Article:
At step 436, the digital value that represents the brightness information from video formatter 318, i.e., OPERATING BRIGHTNESS, is adjusted by the “brightness offset” value from memory 324 via pixel adjust device 326, which performs an arithmetic function that provides an adjusted digital brightness value to level shifter and driver 328. Because memory 324 is addressed by the COLs and ROWs, as is active-matrix display 305, the brightness adjustment operation of pixel adjust device 326 occurs in real time, pixel-by-pixel.

At step 438, level shifter and driver 328 applies an analog voltage that corresponds to the adjusted brightness level to the COLs feeding active-matrix display 305. As a result, the brightness of each pixel within active-matrix display 305 is compensated, relative to the reference pixel, as determined at step 426. In this way, uniform brightness is achieved from pixel-to-pixel across the full array of active-matrix display 305.

Because brightness compensation system 300, with its measurement and corrective functions, is built into the display interface circuitry of active-matrix display 305, the corrective sequence of method 400, which may last as little as a few seconds, can be activated at any time, as required. For example, the corrective sequence of method 400 may be automatically activated every time the display power is cycled; or, alternatively, the corrective sequence of method 400 may be automatically activated on any desired time interval, such as weekly, daily, or hourly. Additionally, the corrective sequence of method 400 may be executed at various TEST BRIGHTNESS settings as desired.

FIG. 5 illustrates a functional block diagram of a brightness compensation system 500 for providing brightness uniformity within an active-matrix OLED flat-panel display in accordance with a second embodiment of the invention. Brightness compensation system 500 illustrates a minimal set of additions to brightness compensation system 300 of FIG. 3, in order to accomplish “n-at-a-time” element or cell measurements.

More specifically, as compared with brightness compensation system 300 of FIG. 3, the time required to measure the corrections necessary to provide brightness uniformity to all of the active matrix elements (cells) of active-matrix display 305 are reduced by a factor “n”, where “n” is the number of elemental columns being tested in parallel, a cell at a time. This is generally accomplished by including “n” current sensors, “n” A/D converters, multiplexing switches to select the group of “n” POWER BUSES, and a data signal source programmed to provide the proper test signal to the selected “n” columns under test. Because brightness compensation system 500 is able to test “n” cells in the same time required to test one cell with compensation system 300, the overall test time is reduced by a factor of “n”, for example, 2, 3, 6, etc.

Brightness compensation system 500 includes active-matrix display 305, system controller 310, timing generator 312, test brightness generator 314, pixel address generator 316, video formatter 318, MPX 320, MPX 322, memory 324, pixel adjust device 326, level shifter and driver 328, and DC P/S 334, as described in more detail in reference to FIG. 3. However, brightness compensation system 500 further includes a power bus selector 510, which feeds a plurality of current sensors 330, i.e., current sensors 330-1 through 330-n, which feed a plurality of A/D converters 332, i.e., A/D converters 332-1 through 332-n, respectively, which feed an n-to-1 data assembler 512, which feeds the data input of memory 324. Each current sensor 330 and each A/D converter 332 is as described in reference to FIG. 3.

Power bus selector 510 is a digital device that contains a set of multiplexing switches that are addressed by the column address lines, i.e., the COLs. In the TEST MODE of operation, power bus selector 510 is used for steering, cycle-by-cycle, the desired “n” POWER BUS lines, which are associated with “n” COLs, to current sensors 330-1 through 330-n. For example, if n=2, two POWER BUS lines are directed to the input of current sensor 330-1 and a current sensor 330-2, respectively, during any given test cycle. In each sequential test cycle, two unique POWER BUS lines are directed in real time to the input of current sensor 330-1 and a current sensor 330-2, based on the column address provided.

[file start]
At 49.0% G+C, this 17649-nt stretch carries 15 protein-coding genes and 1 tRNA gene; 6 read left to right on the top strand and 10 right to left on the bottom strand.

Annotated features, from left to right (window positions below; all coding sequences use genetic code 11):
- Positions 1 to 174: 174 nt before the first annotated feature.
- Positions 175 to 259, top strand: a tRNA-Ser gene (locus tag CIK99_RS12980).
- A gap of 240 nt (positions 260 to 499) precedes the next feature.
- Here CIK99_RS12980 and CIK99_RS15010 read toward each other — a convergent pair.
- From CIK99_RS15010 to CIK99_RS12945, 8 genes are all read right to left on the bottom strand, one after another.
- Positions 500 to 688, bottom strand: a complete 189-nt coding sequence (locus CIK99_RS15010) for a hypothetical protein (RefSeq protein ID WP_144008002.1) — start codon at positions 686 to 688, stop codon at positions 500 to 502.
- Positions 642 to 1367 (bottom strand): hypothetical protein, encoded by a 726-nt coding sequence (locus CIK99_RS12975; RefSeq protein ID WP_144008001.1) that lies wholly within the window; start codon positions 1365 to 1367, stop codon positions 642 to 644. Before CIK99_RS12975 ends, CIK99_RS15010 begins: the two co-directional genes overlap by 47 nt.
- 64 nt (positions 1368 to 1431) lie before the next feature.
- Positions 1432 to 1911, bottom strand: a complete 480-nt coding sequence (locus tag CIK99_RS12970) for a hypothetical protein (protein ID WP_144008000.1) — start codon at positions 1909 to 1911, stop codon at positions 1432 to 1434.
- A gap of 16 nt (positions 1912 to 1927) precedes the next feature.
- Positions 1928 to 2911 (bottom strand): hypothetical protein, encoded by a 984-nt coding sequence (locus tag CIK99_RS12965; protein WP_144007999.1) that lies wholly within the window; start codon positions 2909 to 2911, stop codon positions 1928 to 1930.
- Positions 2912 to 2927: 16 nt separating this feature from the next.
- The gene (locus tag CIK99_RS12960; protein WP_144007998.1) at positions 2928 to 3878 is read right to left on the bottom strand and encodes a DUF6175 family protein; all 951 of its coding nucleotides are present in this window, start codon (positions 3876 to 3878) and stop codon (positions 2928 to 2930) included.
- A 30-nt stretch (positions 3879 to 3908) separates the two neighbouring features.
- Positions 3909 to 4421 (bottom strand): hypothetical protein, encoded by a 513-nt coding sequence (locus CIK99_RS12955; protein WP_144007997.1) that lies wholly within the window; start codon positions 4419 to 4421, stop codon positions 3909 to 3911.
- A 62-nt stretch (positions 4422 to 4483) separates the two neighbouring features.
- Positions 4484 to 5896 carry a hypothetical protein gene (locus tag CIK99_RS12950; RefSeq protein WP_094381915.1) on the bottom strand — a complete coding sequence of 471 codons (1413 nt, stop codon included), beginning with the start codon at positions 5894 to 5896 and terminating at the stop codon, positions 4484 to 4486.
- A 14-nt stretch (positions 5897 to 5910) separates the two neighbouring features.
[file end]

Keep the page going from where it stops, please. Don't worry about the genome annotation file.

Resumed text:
The n-to-1 data assembler 512 is a fast parallel-to-serial digital interface for inputting serialized data to memory 324. More specifically, n-to-1 data assembler 512 receives the parallel digital data from A/D converters 332-1 through 332-n and generates a serialized digital data stream to the data input of memory 324 for storage thereof.

Those skilled in the art will recognize that the general steps of compensating an active-matrix OLED display to achieve uniform brightness, as described in method 400 of FIG. 4, may be applied generally to brightness compensation system 500 and easily modified to include testing “n” cells at a time. More specifically, in the case of brightness compensation system 500, and under the control of system controller 310, pixel address generator 316 is programmed to enable “n” column and POWER BUS connections for each measurement event. After measurements have been made and recorded in memory 324, the selection of the strongest (or weakest) cell made, and the necessary corrections recorded (either in memory 324 or in a separate correction memory), the normal operation (DISPLAY MODE) of active-matrix display 305 will proceed in a line-at-a-time manner, as described in reference to FIG. 3, and in the normal manner of distributing picture element brightness data, which have been adjusted for achieving uniformity.

Although the invention has been described in detail in connection with the exemplary embodiments, it should be understood that the invention is not limited to the above disclosed embodiments. Rather, the invention can be modified to incorporate any number of variations, alternations, substitutions, or equivalent arrangements not heretofore described, but which are commensurate with the spirit and scope of the invention. Accordingly, the invention is not limited by the foregoing description or drawings, but is only limited by the scope of the appended claims.

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Classifications
U.S. Classification315/169.2, 345/46, 345/82
International ClassificationG09G3/14
Cooperative ClassificationG09G3/006, G09G2300/0809, G09G2300/0838, G09G2320/0233, G09G2320/0285, G09G3/3258
European ClassificationG09G3/00E, G09G3/32A8V